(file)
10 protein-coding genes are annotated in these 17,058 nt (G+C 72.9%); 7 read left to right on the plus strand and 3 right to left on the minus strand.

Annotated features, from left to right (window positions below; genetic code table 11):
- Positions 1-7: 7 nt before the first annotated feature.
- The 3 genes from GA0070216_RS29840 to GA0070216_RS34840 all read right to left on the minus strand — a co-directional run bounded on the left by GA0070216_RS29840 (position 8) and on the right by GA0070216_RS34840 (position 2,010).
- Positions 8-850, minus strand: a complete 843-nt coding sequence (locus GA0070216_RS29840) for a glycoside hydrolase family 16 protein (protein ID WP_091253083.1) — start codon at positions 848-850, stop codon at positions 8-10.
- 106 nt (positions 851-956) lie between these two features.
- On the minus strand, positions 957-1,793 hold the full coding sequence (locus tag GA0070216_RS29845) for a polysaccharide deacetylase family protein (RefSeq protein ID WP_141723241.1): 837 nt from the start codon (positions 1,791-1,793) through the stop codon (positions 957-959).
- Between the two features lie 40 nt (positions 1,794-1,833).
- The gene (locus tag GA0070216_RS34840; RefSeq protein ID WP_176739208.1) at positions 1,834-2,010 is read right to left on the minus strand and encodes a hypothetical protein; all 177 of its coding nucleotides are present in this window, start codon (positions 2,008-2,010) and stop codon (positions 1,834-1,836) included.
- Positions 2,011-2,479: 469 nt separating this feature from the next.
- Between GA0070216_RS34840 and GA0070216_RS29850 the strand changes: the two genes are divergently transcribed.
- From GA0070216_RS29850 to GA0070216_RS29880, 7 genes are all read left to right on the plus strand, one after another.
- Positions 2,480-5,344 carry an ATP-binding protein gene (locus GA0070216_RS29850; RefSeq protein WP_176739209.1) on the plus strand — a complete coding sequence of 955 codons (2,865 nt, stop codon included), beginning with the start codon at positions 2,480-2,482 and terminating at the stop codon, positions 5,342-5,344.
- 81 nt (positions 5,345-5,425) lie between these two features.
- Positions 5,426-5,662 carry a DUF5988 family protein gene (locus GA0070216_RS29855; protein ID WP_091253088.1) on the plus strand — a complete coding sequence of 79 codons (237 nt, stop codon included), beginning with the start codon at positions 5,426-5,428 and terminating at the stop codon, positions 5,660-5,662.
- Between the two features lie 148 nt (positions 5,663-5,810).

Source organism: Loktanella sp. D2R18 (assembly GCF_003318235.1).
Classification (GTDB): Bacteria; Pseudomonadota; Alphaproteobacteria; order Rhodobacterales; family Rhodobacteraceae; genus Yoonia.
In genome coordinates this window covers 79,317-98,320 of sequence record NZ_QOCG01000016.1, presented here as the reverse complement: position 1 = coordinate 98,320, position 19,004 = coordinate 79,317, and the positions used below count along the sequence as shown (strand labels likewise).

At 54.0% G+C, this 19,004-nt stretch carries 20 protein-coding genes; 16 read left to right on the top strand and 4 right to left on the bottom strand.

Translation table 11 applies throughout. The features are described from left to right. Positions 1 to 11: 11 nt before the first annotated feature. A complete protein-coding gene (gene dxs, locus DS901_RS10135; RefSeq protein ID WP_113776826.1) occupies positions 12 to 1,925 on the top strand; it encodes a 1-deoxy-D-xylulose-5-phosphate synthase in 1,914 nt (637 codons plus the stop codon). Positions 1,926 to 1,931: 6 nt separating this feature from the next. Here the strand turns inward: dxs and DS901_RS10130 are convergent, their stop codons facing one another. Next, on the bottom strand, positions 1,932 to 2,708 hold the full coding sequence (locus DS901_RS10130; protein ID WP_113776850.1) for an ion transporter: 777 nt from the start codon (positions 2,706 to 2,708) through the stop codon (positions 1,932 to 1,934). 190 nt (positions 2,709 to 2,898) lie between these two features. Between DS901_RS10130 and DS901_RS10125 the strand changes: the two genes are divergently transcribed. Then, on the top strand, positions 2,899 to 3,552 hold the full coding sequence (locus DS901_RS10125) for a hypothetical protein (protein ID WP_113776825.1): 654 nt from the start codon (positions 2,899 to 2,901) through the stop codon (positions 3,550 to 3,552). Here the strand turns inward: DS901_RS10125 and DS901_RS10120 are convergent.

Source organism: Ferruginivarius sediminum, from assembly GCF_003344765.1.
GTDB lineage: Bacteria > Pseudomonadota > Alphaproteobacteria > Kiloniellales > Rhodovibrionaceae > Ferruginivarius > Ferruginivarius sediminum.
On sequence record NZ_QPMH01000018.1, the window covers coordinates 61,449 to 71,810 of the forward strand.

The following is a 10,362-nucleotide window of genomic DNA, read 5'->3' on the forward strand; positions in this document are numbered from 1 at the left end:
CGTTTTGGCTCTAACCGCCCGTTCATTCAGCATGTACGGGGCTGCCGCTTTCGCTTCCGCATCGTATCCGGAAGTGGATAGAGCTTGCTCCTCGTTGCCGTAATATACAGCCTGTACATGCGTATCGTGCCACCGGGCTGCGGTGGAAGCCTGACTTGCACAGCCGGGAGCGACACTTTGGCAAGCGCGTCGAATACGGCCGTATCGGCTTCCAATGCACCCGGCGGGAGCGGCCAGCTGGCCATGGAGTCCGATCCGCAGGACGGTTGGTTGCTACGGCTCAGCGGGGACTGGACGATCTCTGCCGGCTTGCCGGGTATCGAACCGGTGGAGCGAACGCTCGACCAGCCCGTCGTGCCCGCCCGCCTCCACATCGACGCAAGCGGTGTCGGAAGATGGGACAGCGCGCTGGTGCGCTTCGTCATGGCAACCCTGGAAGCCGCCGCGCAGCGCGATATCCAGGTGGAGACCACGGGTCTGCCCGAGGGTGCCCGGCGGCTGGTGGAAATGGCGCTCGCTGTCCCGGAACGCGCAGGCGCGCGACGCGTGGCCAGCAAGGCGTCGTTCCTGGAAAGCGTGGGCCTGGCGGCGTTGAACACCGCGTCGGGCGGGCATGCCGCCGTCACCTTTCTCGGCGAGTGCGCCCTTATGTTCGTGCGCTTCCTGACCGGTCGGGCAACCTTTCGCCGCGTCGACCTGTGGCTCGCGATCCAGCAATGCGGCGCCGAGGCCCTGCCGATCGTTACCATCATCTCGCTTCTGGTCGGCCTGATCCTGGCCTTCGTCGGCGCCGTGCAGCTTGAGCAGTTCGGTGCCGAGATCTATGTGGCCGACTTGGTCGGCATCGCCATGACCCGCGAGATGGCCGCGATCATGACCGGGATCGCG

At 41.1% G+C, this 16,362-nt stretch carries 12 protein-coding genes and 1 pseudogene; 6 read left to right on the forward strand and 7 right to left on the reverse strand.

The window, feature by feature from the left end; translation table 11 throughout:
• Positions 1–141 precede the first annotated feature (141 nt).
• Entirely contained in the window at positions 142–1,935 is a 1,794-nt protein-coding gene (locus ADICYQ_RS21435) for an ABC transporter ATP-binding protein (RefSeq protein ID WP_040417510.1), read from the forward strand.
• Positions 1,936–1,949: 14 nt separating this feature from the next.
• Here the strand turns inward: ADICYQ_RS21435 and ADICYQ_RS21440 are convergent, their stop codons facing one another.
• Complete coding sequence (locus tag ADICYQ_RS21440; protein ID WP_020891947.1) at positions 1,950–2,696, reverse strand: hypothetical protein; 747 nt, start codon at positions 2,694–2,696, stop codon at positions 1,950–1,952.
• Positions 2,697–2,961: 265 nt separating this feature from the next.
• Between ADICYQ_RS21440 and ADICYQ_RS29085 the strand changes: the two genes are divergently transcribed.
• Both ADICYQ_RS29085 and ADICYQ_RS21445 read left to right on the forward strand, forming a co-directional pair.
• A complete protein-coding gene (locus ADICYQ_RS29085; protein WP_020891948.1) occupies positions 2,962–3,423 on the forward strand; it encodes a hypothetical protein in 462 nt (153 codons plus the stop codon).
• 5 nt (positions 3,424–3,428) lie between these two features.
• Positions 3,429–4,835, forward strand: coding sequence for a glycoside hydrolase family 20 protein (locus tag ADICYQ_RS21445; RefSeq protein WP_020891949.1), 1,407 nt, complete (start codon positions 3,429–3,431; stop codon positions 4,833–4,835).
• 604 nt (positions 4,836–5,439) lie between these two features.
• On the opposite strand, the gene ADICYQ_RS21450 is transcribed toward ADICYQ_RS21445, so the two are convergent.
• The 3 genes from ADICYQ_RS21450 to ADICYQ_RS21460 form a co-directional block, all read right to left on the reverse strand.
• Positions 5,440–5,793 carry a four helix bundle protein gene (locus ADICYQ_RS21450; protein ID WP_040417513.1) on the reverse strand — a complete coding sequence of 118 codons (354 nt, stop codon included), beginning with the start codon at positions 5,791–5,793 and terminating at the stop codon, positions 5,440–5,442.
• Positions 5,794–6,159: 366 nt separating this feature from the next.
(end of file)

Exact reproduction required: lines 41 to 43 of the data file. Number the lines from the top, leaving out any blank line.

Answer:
• On the opposite strand, the gene ADICYQ_RS21450 is transcribed toward ADICYQ_RS21445, so the two are convergent.
• The 3 genes from ADICYQ_RS21450 to ADICYQ_RS21460 form a co-directional block, all read right to left on the reverse strand.
• Positions 5,440–5,793 carry a four helix bundle protein gene (locus ADICYQ_RS21450; protein ID WP_040417513.1) on the reverse strand — a complete coding sequence of 118 codons (354 nt, stop codon included), beginning with the start codon at positions 5,791–5,793 and terminating at the stop codon, positions 5,440–5,442.